On Monday 28th November 2016, Parliament Street welcomed Professor Tim Bale of Queen Mary University of London, to Committee Room in the House of Commons as the keynote speaker for our annual lecture. He is also the author of The Conservative Party: From Thatcher to Cameron and Five Year Mission: The Labour Party Under Ed Miliband
The topic of the talk was David Cameron’s legacy and how he ranks against the other post-war Prime Ministers. As a natural and fluid speaker Professor Bale gave an unbiased and healthily non-partisan assessment of David Cameron’s premiership, which was as informative as it was enthralling.
The analysis embodied a range of areas beyond the inevitable shadow cast by Brexit, over the other achievements and failures of Cameron’s six years in Number Ten. Professor Bale drew attention towards David Cameron’s success at maintaining the existence of the Union with Scotland, however, he remarked that catastrophe the campaign caused for the Labour Party there was more a fortunate unforeseen consequence, rather than a brilliantly thought out political manoeuvre. Beyond this, Professor Bale also noted that the question of the British Union may remain a stain on Cameron’s legacy as Prime Minister in years to come, should Brexit lead to the secession of Northern Ireland or Scotland.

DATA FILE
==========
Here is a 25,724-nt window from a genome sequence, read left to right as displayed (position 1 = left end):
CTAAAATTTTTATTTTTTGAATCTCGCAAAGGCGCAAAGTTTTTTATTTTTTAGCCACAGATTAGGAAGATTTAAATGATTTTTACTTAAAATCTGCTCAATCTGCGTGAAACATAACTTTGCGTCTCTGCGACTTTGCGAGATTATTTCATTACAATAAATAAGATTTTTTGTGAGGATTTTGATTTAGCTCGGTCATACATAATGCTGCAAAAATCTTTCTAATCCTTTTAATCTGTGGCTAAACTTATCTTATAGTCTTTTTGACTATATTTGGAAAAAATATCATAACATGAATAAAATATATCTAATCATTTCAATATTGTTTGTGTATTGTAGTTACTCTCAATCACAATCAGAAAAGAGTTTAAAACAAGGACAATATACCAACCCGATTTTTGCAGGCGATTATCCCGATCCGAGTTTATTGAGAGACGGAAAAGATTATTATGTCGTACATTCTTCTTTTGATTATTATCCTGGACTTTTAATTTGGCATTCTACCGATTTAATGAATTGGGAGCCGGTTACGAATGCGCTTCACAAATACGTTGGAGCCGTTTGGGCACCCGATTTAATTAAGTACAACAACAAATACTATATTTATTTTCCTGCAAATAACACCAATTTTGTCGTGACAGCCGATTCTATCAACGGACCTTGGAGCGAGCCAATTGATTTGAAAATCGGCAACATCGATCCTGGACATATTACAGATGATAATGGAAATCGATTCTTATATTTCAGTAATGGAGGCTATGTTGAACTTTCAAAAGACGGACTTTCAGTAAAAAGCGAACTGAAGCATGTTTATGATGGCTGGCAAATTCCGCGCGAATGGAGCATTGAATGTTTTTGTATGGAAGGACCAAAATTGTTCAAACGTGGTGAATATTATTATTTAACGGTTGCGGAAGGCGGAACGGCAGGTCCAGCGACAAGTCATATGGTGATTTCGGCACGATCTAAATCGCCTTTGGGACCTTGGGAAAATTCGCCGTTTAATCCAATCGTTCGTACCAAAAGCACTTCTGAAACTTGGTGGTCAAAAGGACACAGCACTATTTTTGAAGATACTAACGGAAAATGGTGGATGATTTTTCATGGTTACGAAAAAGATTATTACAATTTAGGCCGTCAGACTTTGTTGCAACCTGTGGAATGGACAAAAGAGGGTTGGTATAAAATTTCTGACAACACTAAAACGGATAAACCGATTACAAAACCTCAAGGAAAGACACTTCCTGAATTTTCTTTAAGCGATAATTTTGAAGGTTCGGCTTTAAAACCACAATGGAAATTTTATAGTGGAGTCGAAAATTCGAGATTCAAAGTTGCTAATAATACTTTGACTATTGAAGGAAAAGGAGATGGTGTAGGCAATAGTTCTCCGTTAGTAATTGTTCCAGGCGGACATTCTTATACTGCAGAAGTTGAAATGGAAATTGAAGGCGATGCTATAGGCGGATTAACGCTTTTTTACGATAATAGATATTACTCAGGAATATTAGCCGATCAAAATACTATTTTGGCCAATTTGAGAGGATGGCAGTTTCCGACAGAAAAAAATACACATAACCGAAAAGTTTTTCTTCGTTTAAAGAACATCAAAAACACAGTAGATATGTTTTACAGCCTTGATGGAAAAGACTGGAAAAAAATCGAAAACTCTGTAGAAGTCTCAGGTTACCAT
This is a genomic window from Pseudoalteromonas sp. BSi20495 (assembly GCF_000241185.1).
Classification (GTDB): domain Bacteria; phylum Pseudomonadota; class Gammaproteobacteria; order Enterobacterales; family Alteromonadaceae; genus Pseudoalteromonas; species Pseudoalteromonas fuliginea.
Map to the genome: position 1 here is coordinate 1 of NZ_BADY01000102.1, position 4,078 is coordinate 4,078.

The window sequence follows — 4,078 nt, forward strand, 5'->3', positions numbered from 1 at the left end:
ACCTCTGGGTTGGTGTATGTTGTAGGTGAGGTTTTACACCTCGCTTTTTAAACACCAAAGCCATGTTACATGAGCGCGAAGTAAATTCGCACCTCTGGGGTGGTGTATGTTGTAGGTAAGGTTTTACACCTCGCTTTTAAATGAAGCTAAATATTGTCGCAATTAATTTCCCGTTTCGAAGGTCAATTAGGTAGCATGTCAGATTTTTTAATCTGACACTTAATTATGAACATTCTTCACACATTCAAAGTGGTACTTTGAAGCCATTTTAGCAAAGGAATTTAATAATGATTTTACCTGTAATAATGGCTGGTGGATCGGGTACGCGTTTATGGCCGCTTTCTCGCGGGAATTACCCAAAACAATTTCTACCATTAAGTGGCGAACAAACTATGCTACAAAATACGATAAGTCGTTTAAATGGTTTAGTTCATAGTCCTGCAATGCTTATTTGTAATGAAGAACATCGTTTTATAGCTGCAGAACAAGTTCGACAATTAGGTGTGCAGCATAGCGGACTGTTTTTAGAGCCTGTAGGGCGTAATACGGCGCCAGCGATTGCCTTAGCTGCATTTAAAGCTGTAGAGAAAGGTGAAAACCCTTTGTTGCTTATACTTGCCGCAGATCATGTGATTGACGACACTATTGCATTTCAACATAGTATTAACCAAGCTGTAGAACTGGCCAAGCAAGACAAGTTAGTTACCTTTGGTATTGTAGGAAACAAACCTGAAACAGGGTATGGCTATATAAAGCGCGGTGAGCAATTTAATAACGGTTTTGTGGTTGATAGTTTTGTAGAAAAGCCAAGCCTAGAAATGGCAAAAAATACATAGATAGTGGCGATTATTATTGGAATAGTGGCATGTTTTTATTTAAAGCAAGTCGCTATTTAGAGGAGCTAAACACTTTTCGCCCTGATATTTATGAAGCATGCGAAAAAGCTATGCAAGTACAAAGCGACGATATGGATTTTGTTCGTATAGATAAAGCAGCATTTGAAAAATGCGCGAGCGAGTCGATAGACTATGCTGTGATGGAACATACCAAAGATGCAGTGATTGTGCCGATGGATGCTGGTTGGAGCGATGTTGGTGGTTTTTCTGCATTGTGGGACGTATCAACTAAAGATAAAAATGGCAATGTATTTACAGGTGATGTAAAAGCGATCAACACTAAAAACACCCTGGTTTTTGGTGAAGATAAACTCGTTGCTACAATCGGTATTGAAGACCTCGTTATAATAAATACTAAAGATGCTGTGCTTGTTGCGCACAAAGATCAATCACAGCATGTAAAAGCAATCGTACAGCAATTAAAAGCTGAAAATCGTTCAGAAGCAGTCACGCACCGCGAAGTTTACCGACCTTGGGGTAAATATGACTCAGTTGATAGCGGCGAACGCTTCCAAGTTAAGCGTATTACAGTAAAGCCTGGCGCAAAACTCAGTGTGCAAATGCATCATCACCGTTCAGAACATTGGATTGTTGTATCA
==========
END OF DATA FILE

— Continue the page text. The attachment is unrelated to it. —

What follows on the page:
As for the coup de grace of David Cameron’s time in Number Ten, Professor Bale spoke of howhe had no alternative to holding the EU referendum as he gave himself no alternative. That even though he won a majority he struggled to maintain party unity without settling the matter of Europe and thus cornered himself into holding the referendum. Professor Bale gave no indication of personal feelings towards the referendum result but spoke of how it will be the event that Cameron shall be remembered for most. In addition to this he compared David Cameron’s ratings upon leaving office against previous Prime Ministers when they left office and judged that on the whole his ratings were not too terrible, but that in time they may go either up or down when the public looks back and reflects on his premiership.
The event was well attended and Professor Bale interacted well with the audience, answering questions thoughtfully and with interesting opinions, such as his response to the whether or not Steve Hilton was the Architect of “Cameronism” being that he believed David Cameron was never a great believer in Hilton’s vision of modernisation. The lecture was thoroughly enjoyable and Parliament Street thanks Professor Tim Bale for delivering his talk.